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Management of the rural and urban fox

The UK fox population is estimated to be some 240,000 (pre-breeding) of which 14% are in urban locations. Some 425,000 cubs are born each year and clearly unless the population is to increase, a similar number of foxes must die each year.

The fox is almost without predators in the UK other than man so that unless the population is managed with up to 68% of the post-breeding population culled:

  • Numbers of foxes will rise progressively
  • Predation on vulnerable livestock will increase and become unacceptable in some areas.
  • The level of predation on game and other ground-nesting birds will increase
  • Nuisance behaviours, e.g. digging and defaecating in suburban gardens, will become more commonplace.
  • Death will only occur through disease, starvation or injury.

In the absence of management by man (“leaving it to nature”) fox numbers will only plateau when shortage of food as a result of overpopulation and disease suppress reproductive activity or a significant rise in mortality results. This does not represent a healthy vigorous population.

Foxes potentially carry a number of significant diseases transmissible to man and domestic animals including rabies, canine distemper, alveolar echinococciosis, angiostrongylosis and sarcoptic mange (see ref Simpson, 2010 below).

Control of the urban fox can only be achieved by a continuous programme of trapping and humane destruction. Urban foxes, which have lost their instinctive fear of humans, are more amenable to trapping than rural foxes. The practice of dumping trapped urban foxes in the countryside where they are unable to survive is both inhumane and harmful owing to the possibility of cross infection from urban to wild.

The combination of shooting, snaring and hunting as was practised in varying degrees across the country represented a well-tried management system for the rural fox that would be very difficult to improve. Since the banning in England, Wales and Scotland of hunting with hounds, wildlife managers have regrettably been forced to rely more heavily on the less humane and less selective methods of control namely snaring and shooting. But if biodiversity is to be preserved fox numbers must be controlled. The current campaign by single issue animal rights organisations to ban snares is therefore not in the interest of biodiversity in particular the conservation of ground-nesting birds such as curlews, golden plovers and lapwings.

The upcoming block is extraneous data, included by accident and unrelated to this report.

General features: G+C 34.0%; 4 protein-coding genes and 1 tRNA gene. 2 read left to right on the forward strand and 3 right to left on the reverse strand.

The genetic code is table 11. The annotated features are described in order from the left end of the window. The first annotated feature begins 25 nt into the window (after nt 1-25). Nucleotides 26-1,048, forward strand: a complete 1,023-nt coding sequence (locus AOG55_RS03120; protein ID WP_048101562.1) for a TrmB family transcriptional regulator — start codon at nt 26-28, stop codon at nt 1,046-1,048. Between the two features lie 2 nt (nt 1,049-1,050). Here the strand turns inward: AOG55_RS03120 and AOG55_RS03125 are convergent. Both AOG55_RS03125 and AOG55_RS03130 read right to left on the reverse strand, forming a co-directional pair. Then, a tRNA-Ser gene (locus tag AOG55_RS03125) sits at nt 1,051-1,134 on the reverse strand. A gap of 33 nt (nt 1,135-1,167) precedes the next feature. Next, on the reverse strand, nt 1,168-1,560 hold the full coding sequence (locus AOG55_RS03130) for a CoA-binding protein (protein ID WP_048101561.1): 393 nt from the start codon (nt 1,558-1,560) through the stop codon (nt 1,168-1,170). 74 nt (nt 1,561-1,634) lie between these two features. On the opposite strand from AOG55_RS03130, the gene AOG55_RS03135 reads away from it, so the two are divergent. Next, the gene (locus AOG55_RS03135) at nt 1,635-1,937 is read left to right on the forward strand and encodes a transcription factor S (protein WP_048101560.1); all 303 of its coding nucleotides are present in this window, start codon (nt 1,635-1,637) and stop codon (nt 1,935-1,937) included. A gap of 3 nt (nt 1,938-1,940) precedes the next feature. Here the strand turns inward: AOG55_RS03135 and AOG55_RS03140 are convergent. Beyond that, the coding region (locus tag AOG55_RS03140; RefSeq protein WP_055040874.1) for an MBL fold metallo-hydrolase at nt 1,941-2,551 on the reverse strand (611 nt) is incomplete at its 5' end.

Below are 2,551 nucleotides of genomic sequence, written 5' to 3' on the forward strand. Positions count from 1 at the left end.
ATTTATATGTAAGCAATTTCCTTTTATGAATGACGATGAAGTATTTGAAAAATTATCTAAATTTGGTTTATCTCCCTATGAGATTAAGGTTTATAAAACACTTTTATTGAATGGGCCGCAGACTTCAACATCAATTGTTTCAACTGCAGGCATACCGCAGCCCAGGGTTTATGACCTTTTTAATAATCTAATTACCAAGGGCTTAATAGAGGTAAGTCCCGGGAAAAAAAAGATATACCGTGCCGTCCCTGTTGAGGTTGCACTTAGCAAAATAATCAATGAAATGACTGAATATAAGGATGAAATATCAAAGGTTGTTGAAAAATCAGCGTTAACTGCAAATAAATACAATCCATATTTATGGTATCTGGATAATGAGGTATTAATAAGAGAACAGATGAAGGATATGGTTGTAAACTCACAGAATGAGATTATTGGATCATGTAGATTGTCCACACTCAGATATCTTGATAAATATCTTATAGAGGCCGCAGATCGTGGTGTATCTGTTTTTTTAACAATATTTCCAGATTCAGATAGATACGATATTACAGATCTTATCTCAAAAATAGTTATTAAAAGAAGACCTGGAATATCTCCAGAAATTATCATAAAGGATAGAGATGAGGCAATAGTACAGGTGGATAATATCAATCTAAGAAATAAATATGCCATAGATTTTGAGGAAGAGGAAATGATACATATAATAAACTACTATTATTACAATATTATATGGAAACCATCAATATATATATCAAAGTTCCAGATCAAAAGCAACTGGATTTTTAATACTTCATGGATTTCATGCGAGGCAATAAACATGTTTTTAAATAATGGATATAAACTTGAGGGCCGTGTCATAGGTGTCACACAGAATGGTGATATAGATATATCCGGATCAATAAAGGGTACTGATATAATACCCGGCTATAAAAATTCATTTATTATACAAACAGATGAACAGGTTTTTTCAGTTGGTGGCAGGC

The majority of rural foxes culled in the UK are shot using a rifle. But wounding rates using a rifle can be up to 48% and for a shotgun as high as 60%. Although killing rates increase with the skill of the marksmen, wounding rates do not decrease (ref 2003).

Non-lethal (artificial) methods of population control, such as the laying of contraceptive baits, which are attractive to research groups and single issue organisations, would be impractical, expensive and ethically and biologically questionable. Furthermore they would pose a risk to other wild and domestic species.
The dispersal effect of hunting is valuable in preventing concentrations of foxes in areas where there are vulnerable livestock (ref 2002b).

Hunting provides a vital search and dispatch system for detecting debilitated, wounded and diseased animals in the countryside (ref 2002b)

Conclusion
Prior to the Hunting Act the rural fox population was in good shape precisely because it was managed. Now the rural fox is persecuted as a pest and the population is suffering as a result. The moderation ethic has been lost (ref. J.C.Reynolds 2000, Fox control in the countryside).

Hunting with hounds is a vital and essential tool in wildlife management which should be returned to the countryside (ref 2012).

Further reading

 

 

The Quarry Species